To investigate if hypoxia differentially regulates genes that play a role in anti-tumor immune responses in GBM cells, we performed microarray analysis of A172 GBM cells exposed to 5 days of hypoxia (1% O2) as compared to cells cultured in normoxia (18.6% O2) (GSE138535). Analysis of the microarray data revealed tryptophan-2,3-dioxygenase (TDO2) to be the second most downregulated gene under hypoxia (Figure 1A, Supplementary Table 1). TDO2 is an immunosuppressive enzyme, whose metabolic products have been shown to modulate anti-tumor immune responses by inhibition of T cell proliferation as well as induction of apoptosis in T cells (32, 33). Apart from TDO2, other immune-regulatory genes, such as TLR3 and CCL2 were also strongly downregulated under hypoxia (Supplementary Table 1). However, in the present study we focussed our attention on TDO2, the strongest differentially regulated gene candidate among the genes with known effects on immune responses. TDO2 integrates molecular O2 into Trp to generate formyl-kynurenine, which is further converted to kynurenine (34). Therefore, reduced O2 concentrations under hypoxia would be expected to affect the enzymatic activity of TDO2, however our microarray data revealed that also the expression of TDO2 may be reduced upon hypoxia in GBM cells.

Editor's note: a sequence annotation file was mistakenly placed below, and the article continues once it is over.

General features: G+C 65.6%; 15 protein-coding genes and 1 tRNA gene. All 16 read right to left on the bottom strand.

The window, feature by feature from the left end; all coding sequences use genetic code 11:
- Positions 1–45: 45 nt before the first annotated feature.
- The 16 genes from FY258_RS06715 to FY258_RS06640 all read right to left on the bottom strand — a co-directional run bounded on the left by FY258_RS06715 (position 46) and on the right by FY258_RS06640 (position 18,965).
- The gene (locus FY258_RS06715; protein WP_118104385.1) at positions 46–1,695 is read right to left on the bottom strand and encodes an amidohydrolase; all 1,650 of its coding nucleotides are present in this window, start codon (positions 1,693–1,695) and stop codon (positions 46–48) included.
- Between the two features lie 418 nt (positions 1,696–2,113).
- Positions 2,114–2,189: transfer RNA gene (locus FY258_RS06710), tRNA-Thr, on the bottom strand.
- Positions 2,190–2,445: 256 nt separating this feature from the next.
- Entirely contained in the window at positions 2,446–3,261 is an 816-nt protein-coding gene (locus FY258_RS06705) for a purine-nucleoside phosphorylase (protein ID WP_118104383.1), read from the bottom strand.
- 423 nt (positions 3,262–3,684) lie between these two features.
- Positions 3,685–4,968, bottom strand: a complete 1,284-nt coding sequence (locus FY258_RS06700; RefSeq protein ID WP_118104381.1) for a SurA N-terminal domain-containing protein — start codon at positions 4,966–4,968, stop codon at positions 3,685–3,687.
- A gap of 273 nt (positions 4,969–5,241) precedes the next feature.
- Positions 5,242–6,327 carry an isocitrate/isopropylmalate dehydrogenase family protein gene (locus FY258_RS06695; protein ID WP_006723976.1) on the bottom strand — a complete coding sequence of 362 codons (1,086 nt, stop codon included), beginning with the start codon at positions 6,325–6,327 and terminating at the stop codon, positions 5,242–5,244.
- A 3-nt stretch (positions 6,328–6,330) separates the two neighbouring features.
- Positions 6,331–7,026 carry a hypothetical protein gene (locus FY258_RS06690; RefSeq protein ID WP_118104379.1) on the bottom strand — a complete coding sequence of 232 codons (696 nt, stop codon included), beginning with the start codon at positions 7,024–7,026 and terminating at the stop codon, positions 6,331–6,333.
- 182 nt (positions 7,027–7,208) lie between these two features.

Figure 1. Hypoxia reversibly downregulates tryptophan-2,3-dioxygenase (TDO2) expression in GBM cells. (A) Volcano plot showing differentially regulated genes in A172 cells upon exposure to 5 days of hypoxia compared to 5 days normoxic controls. (B) qRT-PCR analysis of NDRG1 (left) and TDO2 (right) mRNA expression in A172 cells after 3, 5, 8, or 10 days of exposure to either normoxia (white) or hypoxia (back). (C) qRT-PCR analysis of NDRG1 (left) and TDO2 (right) mRNA expression in U-87MG cells after 5 days of either normoxia (white) or hypoxia (black) exposure. (D) qRT-PCR analysis of NDRG1 (left) and TDO2 (right) mRNA expression in LN-18 cells after 5 days of either normoxia or hypoxia. (E) Western blot analysis of TDO2 and NDRG1 protein expression in A172, U-87MG, and LN-18 cells subsequent to 5 days normoxia or hypoxia. α-Tubulin protein expression was used as a loading control. (F) NDRG1 (left) and TDO2 (right) mRNA expression in A172 cells analyzed by qRT-PCR after exposure to hypoxia for 5 days followed by re-oxygenation for 3 days under normoxic conditions (ND3). Data from at least three independent experiments are expressed as mean ± S.E.M. Statistical significance was assumed at p < 0.05 (**p < 0.01, ***p <0.001, ****p ≤ 0.0001). n.s., not significant.